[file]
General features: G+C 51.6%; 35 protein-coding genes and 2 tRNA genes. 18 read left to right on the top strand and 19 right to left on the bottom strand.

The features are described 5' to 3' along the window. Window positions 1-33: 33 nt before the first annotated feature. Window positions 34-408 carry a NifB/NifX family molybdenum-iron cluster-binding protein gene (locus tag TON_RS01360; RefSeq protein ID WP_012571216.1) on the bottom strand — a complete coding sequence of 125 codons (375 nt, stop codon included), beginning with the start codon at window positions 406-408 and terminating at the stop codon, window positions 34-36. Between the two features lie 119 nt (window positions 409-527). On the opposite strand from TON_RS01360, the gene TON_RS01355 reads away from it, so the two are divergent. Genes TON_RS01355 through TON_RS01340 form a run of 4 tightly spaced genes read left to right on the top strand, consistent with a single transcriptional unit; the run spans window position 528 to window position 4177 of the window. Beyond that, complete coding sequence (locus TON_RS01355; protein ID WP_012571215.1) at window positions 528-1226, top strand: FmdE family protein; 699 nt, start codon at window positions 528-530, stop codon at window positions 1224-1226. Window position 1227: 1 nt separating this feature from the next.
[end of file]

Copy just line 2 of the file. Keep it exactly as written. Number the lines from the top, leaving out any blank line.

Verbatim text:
The features are described 5' to 3' along the window. Window positions 1-33: 33 nt before the first annotated feature. Window positions 34-408 carry a NifB/NifX family molybdenum-iron cluster-binding protein gene (locus tag TON_RS01360; RefSeq protein ID WP_012571216.1) on the bottom strand — a complete coding sequence of 125 codons (375 nt, stop codon included), beginning with the start codon at window positions 406-408 and terminating at the stop codon, window positions 34-36. Between the two features lie 119 nt (window positions 409-527). On the opposite strand from TON_RS01360, the gene TON_RS01355 reads away from it, so the two are divergent. Genes TON_RS01355 through TON_RS01340 form a run of 4 tightly spaced genes read left to right on the top strand, consistent with a single transcriptional unit; the run spans window position 528 to window position 4177 of the window. Beyond that, complete coding sequence (locus TON_RS01355; protein ID WP_012571215.1) at window positions 528-1226, top strand: FmdE family protein; 699 nt, start codon at window positions 528-530, stop codon at window positions 1224-1226. Window position 1227: 1 nt separating this feature from the next.